The crux of the problem is this, with litho printing, you can't really do a hard proof before being on press! So you can never see a physical proof of an image, compare it to your editing setup and say "yes, that matches colour, tonality, contrast and saturation" (without the cost of such a proof being prohibitively expensive). As discussed in a previous blog, I have done several hard proofs of the book, but the printing process is different for those. The hard proofs were done using a digital system, HP Indigo, a fine piece of hardware but a totally different process to litho printing. The results were pretty good and I was happy for the most part with those, anything I wasn't happy about was down to needing to tweak my editing to be better for print.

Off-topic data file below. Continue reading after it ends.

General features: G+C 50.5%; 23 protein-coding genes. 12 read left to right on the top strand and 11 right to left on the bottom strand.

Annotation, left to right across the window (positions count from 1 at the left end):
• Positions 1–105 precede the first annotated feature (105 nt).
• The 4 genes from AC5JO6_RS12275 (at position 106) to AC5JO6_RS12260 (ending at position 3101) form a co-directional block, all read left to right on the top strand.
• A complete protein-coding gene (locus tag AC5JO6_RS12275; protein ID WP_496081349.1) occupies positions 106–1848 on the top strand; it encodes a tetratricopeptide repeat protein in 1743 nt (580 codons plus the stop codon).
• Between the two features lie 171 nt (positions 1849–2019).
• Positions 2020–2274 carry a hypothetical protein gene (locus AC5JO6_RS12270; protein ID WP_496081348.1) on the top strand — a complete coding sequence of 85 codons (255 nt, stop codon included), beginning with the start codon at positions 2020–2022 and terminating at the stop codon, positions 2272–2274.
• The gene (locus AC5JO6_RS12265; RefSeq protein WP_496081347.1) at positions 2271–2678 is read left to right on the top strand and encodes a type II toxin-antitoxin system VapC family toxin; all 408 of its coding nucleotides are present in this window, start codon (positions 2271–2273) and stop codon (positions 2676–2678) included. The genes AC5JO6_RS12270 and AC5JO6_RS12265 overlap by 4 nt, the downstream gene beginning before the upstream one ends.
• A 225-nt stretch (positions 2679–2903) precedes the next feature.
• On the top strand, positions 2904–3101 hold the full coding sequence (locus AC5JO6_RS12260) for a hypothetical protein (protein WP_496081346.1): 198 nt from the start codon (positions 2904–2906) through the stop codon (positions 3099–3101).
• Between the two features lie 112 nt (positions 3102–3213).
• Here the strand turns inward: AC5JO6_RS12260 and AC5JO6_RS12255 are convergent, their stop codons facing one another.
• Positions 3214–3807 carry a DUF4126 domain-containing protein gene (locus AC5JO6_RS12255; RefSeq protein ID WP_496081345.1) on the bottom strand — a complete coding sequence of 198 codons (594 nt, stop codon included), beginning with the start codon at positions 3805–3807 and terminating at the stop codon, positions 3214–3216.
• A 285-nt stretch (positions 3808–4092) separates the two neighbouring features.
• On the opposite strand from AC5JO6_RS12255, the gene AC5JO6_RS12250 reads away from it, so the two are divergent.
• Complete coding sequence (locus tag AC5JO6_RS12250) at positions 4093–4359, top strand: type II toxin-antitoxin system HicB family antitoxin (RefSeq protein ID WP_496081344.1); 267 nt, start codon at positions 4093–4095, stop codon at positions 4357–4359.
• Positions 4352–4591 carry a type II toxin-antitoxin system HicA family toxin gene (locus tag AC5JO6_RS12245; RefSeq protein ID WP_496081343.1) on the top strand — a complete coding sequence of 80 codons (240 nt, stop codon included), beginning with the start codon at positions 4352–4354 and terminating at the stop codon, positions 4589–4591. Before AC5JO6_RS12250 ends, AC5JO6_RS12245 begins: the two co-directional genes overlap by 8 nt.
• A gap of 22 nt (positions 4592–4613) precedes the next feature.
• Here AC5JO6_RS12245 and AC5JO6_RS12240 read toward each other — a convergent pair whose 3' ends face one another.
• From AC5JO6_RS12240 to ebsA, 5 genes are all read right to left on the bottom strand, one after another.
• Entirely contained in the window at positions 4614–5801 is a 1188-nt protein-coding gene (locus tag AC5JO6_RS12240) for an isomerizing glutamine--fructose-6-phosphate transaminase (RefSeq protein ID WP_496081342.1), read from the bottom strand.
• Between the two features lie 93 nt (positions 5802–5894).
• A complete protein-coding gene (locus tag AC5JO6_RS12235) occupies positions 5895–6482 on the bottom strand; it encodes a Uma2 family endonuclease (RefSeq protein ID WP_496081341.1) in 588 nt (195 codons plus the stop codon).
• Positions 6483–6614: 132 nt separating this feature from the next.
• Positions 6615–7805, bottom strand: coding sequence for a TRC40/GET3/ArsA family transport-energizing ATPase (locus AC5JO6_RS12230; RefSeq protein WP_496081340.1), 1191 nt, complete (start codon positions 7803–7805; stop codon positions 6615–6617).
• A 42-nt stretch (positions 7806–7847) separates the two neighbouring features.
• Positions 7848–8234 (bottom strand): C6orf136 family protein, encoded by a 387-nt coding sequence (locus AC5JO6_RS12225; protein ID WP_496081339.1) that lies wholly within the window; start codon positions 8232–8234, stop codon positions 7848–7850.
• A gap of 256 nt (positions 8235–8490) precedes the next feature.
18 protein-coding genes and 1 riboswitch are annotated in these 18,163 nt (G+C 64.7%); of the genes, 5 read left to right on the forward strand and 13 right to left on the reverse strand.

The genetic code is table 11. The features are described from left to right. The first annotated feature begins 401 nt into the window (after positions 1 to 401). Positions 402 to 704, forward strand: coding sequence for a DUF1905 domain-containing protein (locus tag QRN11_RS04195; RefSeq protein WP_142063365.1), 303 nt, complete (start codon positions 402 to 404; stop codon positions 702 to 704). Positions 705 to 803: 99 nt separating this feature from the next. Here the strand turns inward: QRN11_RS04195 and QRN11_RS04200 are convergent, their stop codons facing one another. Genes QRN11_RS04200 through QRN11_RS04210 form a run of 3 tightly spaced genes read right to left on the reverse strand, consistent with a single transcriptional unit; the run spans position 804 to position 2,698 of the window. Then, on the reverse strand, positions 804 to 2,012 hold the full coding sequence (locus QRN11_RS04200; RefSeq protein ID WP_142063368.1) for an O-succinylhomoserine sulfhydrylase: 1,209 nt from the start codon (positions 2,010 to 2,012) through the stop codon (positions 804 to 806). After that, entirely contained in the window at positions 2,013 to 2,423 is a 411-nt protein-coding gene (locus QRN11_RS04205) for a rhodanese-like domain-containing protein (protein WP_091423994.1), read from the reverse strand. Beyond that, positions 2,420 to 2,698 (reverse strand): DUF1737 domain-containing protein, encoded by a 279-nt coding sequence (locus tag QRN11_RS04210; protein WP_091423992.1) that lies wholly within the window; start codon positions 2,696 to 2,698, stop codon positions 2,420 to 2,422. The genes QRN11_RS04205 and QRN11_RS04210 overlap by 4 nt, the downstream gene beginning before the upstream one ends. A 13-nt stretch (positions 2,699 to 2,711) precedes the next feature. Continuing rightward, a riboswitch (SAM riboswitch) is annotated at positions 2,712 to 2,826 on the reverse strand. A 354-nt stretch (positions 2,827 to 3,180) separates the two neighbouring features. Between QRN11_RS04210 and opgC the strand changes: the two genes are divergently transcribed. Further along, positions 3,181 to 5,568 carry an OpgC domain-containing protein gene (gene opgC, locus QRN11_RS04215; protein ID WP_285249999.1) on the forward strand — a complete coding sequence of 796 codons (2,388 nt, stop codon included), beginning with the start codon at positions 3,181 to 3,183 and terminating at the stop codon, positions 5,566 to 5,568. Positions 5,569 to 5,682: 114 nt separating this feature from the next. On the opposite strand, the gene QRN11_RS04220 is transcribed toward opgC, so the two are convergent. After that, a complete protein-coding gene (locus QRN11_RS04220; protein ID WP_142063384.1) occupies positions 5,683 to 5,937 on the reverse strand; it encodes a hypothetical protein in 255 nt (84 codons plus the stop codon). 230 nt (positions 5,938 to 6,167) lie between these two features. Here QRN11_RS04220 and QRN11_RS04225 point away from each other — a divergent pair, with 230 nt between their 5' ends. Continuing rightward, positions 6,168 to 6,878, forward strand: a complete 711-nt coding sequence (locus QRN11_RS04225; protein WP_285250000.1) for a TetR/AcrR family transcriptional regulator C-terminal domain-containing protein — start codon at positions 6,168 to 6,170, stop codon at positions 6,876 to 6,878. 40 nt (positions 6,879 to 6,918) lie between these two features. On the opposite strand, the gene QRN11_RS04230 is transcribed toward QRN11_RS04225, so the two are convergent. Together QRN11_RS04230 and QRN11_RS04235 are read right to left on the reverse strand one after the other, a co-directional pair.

In the week leading up to being on press, Greg had sent some hard proofs of what I considered to be the most tricky images in the book. Images that I thought would look bad if they were even slightly off with the colour. They confirmed my worst fears! These proofs are not litho proofs, but proofs from a different setup altogether to 'simulate' the end result. They came with a proviso from Greg, "you may find the images slightly warmer than you were expecting, that is down to the paper which is not as white as the one you are using in the book" (for non-photographers, warmer just means more yellow / orange overall - like a warm day, as opposed to a more blue cold day). Despite the pre-emptive words from Greg explaining what I was seeing, my heart sank when I looked at them. Only a couple of days before spending up to 16 hours on press I was totally unsure that I was going to be happy with the results. So I went into 'you can only control the controllables' mode and decided that, despite my calibrated setup, I needed to view the final pdf on another calibrated system to make sure that what I was seeing when designing the book was a true representation. I needed to be 100% sure that what I was sending was correct. So I visited my friend Justin who is both a professional photographer and designer (handy eh!) and has a super impressive set up (his monitor alone cost more than my computer). That confirmed that the output from my system was true and therefore that's all that I can do before the big day on press.